Archive for August 5th, 2012

Modded Sega Genesis does what Nintendon’t: administers electric shocks

Dyak and Furrtek, for reasons unknown, decided to mod a Sega Genesis with parts of a shock collar meant for dogs. The result is the Genezap, which delivers an electric charge of a modifiable intensity whenever the player takes damage in Sonic, Mega Bomberman, or other games.

They did this on purpose.

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Way of the Samurai 4 comes overseas to PS3 August 21

Way of the Samurai 4 will let you create a ronin and explore post-isolationist Japan starting August 21 in North America. The PSN-exclusive PS3 game will be available for $39.99.

While the premise is all about joining up with the shogunate, the isolationists, or the new immigrants, and experiencing the power struggles between the three groups, we’re fairly confident the moment-to-moment gameplay is going to have more to do with swordin’.

Speaking of which, you’ll be able to upload your created character for distribution in others’ games, as a wandering, AI-controlled assassin. Other players’ characters will roam your game, offering up items to anyone who can defeat them.

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Dragon Quest X to offer ten years of DLC

While some Wii owners have all but abandoned the platform, others (in Japan) just bought an MMO for the thing this week. Luckily for those new Dragon Quest X owners, Square Enix has pledged longterm support.

Square Enix told Nikkei that it plans to release “version up” patches every ten weeks. More significantly, the developer’s plan calls for additional downloadable content to be created for ten years.

The game is currently only out on Wii, but a Wii U version is also planned. It supports USB keyboards, which we note only to point out the official one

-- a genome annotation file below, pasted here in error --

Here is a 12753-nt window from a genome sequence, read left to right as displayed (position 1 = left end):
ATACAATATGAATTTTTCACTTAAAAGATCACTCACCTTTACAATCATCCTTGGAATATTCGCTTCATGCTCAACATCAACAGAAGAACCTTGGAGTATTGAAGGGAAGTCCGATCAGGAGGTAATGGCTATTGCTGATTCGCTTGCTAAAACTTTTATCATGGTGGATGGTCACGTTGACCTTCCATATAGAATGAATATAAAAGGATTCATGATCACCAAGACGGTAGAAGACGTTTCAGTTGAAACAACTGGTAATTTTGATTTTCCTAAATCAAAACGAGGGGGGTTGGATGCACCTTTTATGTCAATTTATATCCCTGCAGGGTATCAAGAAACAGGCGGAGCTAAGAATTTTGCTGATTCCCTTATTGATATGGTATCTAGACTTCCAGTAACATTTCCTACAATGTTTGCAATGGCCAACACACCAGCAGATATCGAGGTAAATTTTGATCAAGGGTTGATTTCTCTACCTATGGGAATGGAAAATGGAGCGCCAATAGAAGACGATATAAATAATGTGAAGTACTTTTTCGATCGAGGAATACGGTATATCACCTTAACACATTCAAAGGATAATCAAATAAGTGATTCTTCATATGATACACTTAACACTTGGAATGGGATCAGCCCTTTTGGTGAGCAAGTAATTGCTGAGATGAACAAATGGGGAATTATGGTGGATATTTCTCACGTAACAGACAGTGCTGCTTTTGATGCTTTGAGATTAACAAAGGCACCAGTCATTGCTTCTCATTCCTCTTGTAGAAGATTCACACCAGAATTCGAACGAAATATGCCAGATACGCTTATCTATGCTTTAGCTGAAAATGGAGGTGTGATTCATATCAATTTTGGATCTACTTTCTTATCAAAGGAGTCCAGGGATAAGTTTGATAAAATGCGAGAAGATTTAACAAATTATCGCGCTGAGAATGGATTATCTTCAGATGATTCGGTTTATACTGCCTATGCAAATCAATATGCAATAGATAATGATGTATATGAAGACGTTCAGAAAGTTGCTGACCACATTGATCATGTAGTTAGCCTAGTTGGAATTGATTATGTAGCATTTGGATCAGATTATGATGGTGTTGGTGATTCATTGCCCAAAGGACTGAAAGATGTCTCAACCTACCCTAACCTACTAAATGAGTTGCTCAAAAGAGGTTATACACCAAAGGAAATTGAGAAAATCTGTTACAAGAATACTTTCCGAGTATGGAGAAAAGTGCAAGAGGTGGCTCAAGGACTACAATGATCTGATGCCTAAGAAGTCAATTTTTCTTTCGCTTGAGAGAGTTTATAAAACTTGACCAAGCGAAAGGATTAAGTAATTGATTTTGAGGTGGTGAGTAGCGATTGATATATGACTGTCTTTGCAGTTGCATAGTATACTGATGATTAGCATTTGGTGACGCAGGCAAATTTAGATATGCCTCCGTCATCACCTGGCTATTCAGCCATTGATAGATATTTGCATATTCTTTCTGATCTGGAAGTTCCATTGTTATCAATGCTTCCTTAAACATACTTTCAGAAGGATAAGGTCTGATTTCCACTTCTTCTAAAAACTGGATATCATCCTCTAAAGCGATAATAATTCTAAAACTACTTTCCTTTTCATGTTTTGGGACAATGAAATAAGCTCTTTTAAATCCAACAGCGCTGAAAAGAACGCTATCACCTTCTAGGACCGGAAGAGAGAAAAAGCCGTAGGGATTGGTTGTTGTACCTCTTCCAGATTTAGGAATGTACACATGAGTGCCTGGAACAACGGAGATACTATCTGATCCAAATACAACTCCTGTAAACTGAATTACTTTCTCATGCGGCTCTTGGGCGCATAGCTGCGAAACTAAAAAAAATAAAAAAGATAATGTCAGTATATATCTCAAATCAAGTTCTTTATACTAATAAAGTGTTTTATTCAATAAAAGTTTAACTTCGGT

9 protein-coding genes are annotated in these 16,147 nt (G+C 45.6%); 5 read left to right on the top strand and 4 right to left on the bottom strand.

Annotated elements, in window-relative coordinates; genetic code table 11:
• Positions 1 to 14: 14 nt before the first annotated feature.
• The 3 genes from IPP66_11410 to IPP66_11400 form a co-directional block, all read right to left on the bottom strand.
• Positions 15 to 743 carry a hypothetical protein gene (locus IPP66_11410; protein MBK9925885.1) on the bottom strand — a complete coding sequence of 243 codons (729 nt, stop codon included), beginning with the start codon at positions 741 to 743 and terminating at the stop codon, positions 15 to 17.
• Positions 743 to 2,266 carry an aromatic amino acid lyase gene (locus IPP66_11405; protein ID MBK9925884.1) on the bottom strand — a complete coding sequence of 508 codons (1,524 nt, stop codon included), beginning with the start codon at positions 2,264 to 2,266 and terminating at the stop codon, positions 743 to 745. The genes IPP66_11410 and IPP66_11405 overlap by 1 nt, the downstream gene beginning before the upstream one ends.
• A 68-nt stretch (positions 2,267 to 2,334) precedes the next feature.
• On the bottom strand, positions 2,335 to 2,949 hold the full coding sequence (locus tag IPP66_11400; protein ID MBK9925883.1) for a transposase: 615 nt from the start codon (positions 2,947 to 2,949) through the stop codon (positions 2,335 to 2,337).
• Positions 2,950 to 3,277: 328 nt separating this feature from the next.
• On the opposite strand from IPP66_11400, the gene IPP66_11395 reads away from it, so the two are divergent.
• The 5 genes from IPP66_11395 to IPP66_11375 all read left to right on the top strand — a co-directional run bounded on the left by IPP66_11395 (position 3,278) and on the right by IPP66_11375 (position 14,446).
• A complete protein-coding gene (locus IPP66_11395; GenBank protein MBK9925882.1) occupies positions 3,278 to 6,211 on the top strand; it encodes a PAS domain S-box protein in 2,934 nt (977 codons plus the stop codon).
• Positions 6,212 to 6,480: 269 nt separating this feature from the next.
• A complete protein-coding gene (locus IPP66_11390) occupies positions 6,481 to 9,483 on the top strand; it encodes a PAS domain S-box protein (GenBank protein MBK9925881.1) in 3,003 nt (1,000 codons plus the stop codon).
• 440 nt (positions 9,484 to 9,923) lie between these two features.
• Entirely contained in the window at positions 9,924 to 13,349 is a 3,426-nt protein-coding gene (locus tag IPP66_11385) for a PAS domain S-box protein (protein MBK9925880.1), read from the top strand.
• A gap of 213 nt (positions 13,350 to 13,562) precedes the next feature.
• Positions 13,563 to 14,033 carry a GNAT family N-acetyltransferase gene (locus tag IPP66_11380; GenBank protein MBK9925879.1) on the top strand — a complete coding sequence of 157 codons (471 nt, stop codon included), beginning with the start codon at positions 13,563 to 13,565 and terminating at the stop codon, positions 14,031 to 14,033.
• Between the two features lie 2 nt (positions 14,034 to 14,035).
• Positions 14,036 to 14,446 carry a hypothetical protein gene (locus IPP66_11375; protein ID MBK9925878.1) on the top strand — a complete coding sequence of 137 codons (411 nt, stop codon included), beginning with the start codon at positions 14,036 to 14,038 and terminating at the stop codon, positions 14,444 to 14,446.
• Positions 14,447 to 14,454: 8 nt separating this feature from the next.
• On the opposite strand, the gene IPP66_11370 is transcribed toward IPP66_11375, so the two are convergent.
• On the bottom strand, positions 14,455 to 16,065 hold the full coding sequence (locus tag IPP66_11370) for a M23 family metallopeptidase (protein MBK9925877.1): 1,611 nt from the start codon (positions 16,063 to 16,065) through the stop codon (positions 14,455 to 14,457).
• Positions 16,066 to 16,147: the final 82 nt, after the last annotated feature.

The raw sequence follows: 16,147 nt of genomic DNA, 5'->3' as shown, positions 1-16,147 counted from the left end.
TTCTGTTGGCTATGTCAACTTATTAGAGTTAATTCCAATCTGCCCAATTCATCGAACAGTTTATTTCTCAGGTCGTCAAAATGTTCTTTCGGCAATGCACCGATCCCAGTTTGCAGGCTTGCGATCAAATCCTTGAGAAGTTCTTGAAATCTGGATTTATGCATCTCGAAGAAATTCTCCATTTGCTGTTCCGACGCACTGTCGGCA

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Google should pay $750 a book, say authors

NEW YORK: Authors suing Google over the digitization of their books have asked a New York court to order the Internet company to pay $750 for each book it copied, distributed or displayed.

The authors’ filing was lodged in federal court in the Southern District of New York last month, but was only made public on Friday. In the filing, the Authors Guild, whose president is novelist-lawyer Scott Thurow, urged the court to rule that Google’s digitization project does not constitute “fair use” under copyright law.

Litigation over Google’s digitization project began seven years ago after Google began copying millions of books thanks to an agreement with libraries, including those at Harvard University, Oxford University and Stanford University.

Google has said it has scanned more than 20 million books since the agreement was made in 2004.

In March 2011, a federal judge rejected a $125 million settlement in the case. In May, the authors were granted class action status.

The named plaintiffs in the case include former New York Yankees baseball pitcher Jim Boulton, who wrote “Ball Four.”

Google was not immediately available for comment.

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